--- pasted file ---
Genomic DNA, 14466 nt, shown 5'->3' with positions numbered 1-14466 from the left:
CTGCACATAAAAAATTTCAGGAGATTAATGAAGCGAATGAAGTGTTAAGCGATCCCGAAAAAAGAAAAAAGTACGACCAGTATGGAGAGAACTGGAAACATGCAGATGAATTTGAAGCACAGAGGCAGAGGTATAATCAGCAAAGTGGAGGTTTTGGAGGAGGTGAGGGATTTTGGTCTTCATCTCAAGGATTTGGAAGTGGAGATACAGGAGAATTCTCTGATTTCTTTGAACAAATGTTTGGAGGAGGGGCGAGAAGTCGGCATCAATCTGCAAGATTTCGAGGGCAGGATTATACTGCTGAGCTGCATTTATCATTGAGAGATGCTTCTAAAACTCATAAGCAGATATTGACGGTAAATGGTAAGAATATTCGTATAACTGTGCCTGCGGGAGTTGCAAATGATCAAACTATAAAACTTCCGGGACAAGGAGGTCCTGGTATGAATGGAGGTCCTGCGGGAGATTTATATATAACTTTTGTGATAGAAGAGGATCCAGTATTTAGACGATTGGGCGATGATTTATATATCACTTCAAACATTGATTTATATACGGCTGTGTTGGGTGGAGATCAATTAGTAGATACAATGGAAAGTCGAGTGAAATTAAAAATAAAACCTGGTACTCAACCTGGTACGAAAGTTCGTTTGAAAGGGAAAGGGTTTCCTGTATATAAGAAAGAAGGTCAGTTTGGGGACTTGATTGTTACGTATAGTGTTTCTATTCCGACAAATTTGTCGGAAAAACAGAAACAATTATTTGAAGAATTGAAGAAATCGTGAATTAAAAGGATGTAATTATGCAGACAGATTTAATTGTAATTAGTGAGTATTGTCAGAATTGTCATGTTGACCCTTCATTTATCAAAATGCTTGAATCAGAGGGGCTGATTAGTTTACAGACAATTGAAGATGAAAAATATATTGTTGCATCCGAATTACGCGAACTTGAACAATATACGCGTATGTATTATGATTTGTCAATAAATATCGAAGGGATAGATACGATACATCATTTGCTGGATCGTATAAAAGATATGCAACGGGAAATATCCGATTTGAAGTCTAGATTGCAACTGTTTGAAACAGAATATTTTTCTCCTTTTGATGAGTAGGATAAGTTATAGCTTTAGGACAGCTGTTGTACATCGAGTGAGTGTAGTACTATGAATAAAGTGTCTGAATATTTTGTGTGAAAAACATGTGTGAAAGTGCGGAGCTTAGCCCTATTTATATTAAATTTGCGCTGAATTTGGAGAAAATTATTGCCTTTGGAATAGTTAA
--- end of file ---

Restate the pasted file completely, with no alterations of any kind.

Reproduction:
Genomic DNA, 14466 nt, shown 5'->3' with positions numbered 1-14466 from the left:
CTGCACATAAAAAATTTCAGGAGATTAATGAAGCGAATGAAGTGTTAAGCGATCCCGAAAAAAGAAAAAAGTACGACCAGTATGGAGAGAACTGGAAACATGCAGATGAATTTGAAGCACAGAGGCAGAGGTATAATCAGCAAAGTGGAGGTTTTGGAGGAGGTGAGGGATTTTGGTCTTCATCTCAAGGATTTGGAAGTGGAGATACAGGAGAATTCTCTGATTTCTTTGAACAAATGTTTGGAGGAGGGGCGAGAAGTCGGCATCAATCTGCAAGATTTCGAGGGCAGGATTATACTGCTGAGCTGCATTTATCATTGAGAGATGCTTCTAAAACTCATAAGCAGATATTGACGGTAAATGGTAAGAATATTCGTATAACTGTGCCTGCGGGAGTTGCAAATGATCAAACTATAAAACTTCCGGGACAAGGAGGTCCTGGTATGAATGGAGGTCCTGCGGGAGATTTATATATAACTTTTGTGATAGAAGAGGATCCAGTATTTAGACGATTGGGCGATGATTTATATATCACTTCAAACATTGATTTATATACGGCTGTGTTGGGTGGAGATCAATTAGTAGATACAATGGAAAGTCGAGTGAAATTAAAAATAAAACCTGGTACTCAACCTGGTACGAAAGTTCGTTTGAAAGGGAAAGGGTTTCCTGTATATAAGAAAGAAGGTCAGTTTGGGGACTTGATTGTTACGTATAGTGTTTCTATTCCGACAAATTTGTCGGAAAAACAGAAACAATTATTTGAAGAATTGAAGAAATCGTGAATTAAAAGGATGTAATTATGCAGACAGATTTAATTGTAATTAGTGAGTATTGTCAGAATTGTCATGTTGACCCTTCATTTATCAAAATGCTTGAATCAGAGGGGCTGATTAGTTTACAGACAATTGAAGATGAAAAATATATTGTTGCATCCGAATTACGCGAACTTGAACAATATACGCGTATGTATTATGATTTGTCAATAAATATCGAAGGGATAGATACGATACATCATTTGCTGGATCGTATAAAAGATATGCAACGGGAAATATCCGATTTGAAGTCTAGATTGCAACTGTTTGAAACAGAATATTTTTCTCCTTTTGATGAGTAGGATAAGTTATAGCTTTAGGACAGCTGTTGTACATCGAGTGAGTGTAGTACTATGAATAAAGTGTCTGAATATTTTGTGTGAAAAACATGTGTGAAAGTGCGGAGCTTAGCCCTATTTATATTAAATTTGCGCTGAATTTGGAGAAAATTATTGCCTTTGGAATAGTTAA